Friday, May 30, 2014
Congratulations to Writers Institute Grad Assistant Josh Bartlett for winning the Spring 2014 Eugene K. Garber Prize for Short Fiction for his story, "French Twist."
Photo: Josh with Alex Trebek during his appearance on Jeopardy! in 2012 (the show aired on Thanksgiving Day, Thursday, November 22nd).
The prize is endowed by Professor Emeritus Gene Garber of the UAlbany English Department: http://www.albany.edu/writers-inst/webpages4/archives/garber_eugene_k.html
Wednesday, May 28, 2014
From UAlbany's Facebook page:
We were fortunate to have her on the UAlbany campus in April 1998 where she spoke about her extraordinary life and read from her numerous works.
Share your favorite Maya Angelou quote in the comments. #RIP #MayaAngelou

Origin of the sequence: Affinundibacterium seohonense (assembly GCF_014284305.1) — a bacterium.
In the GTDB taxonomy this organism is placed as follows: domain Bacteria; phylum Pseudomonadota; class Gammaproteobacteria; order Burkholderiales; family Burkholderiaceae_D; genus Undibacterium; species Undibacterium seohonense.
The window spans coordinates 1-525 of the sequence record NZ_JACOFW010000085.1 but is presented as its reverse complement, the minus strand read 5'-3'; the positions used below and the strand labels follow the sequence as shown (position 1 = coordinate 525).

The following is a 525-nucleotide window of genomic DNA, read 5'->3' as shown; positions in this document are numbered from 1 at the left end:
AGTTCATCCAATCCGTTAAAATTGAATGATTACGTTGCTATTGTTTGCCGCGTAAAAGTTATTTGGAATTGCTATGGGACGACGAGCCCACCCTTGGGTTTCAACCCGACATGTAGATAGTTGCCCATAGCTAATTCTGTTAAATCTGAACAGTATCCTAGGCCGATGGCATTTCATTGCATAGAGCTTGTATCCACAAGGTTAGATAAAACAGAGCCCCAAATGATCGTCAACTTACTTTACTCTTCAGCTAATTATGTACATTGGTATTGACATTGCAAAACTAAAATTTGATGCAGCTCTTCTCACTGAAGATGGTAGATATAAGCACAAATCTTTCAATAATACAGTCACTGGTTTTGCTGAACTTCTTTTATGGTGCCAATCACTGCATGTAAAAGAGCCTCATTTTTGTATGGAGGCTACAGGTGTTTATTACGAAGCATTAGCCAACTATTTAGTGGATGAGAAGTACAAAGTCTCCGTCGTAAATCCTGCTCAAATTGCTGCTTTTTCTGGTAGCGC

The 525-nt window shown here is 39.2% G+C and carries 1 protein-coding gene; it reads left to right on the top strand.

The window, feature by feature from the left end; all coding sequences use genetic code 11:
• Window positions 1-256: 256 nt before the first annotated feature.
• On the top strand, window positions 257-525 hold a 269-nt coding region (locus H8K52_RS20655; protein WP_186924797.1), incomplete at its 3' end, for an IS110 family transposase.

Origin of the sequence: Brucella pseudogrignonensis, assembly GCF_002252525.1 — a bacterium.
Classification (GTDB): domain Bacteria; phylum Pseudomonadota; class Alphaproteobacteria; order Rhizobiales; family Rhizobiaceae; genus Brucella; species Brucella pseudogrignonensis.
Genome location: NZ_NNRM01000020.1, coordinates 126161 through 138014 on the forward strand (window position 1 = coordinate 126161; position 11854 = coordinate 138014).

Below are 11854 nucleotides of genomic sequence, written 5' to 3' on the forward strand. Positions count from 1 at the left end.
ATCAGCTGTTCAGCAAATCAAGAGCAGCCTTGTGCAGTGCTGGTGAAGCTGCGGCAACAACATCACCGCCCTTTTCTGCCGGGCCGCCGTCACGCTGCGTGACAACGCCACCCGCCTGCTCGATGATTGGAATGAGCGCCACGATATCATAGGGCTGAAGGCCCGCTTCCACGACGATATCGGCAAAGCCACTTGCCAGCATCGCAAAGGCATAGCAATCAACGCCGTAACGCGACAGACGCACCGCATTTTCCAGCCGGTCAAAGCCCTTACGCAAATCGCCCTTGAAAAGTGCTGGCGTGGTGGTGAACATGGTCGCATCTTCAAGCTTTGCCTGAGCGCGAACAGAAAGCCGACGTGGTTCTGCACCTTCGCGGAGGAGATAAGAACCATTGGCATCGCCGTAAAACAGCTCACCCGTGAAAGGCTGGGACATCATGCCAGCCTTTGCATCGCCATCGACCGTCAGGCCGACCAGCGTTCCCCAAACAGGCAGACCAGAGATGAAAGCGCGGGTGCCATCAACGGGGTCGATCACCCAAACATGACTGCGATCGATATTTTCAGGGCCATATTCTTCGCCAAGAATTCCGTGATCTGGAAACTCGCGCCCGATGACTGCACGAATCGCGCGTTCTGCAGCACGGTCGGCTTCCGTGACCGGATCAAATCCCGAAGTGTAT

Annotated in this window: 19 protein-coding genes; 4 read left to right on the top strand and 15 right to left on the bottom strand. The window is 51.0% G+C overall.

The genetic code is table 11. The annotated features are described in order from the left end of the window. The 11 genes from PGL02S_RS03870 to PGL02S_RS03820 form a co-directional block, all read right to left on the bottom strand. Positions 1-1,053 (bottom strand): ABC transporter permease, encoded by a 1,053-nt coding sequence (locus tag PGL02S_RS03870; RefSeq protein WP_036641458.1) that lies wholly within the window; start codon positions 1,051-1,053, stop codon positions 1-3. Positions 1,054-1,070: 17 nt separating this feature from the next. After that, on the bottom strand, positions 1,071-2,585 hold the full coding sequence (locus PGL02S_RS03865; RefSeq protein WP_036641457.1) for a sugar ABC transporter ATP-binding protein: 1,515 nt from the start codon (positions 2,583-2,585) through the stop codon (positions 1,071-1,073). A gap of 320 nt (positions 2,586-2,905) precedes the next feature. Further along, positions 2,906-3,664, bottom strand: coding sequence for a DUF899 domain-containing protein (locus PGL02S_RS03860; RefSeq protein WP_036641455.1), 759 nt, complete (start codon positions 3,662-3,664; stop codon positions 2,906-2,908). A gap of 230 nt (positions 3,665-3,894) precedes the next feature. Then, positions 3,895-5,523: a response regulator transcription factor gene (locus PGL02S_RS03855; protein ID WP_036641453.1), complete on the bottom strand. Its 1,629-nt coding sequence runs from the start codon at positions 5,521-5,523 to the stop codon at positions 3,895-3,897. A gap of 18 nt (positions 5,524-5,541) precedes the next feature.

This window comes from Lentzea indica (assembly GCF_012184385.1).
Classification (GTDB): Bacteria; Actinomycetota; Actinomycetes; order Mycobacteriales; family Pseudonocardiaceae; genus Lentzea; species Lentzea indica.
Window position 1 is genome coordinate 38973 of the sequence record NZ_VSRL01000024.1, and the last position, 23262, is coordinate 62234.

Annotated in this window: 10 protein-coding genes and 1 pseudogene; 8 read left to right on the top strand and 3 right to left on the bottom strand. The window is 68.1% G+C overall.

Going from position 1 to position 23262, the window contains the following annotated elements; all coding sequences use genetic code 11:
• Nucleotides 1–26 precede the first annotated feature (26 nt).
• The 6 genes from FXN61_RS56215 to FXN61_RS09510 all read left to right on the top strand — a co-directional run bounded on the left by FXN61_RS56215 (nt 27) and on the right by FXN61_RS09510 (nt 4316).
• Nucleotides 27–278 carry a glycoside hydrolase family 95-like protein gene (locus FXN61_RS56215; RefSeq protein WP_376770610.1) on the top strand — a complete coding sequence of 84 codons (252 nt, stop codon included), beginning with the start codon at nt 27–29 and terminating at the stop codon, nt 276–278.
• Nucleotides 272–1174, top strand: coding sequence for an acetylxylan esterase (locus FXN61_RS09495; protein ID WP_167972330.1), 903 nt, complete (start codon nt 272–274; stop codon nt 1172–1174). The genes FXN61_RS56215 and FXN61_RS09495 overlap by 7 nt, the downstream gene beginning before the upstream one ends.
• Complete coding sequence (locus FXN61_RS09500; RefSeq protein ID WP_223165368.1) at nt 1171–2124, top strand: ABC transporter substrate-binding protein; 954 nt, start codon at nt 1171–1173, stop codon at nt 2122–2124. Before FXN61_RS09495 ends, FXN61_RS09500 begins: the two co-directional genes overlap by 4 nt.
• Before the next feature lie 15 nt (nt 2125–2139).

More at: https://www.facebook.com/universityatalbany
Tuesday, May 27, 2014
Jamaica Kincaid! Joyce Carol Oates! William Kennedy! Robert Pinsky! Marilynne Robinson! Russell Banks! And many more….
You are invited to attend the NYS Summer Writers Institute’s free public readings at Skidmore in Saratoga this summer, every weekday from June 30th to July 25th, cosponsored by Skidmore College and the New York State Writers Institute.
SUMMER PUBLIC READING LIST 2014
All Readings are at 8:00 p.m. in Davis Auditorium, Palamountain Hall
815 North Broadway, Saratoga Springs, NY 12866
Free and open to the public
Fiction reading by Elizabeth Benedict and poetry reading by Campbell McGrath.
Fiction reading by Francine Prose and non-fiction reading by Nicholas Delbanco.
Poetry reading by Frank Bidart and fiction reading by Jim Shepard.
Fiction reading by Russell Banks and poetry reading by Chase Twichell.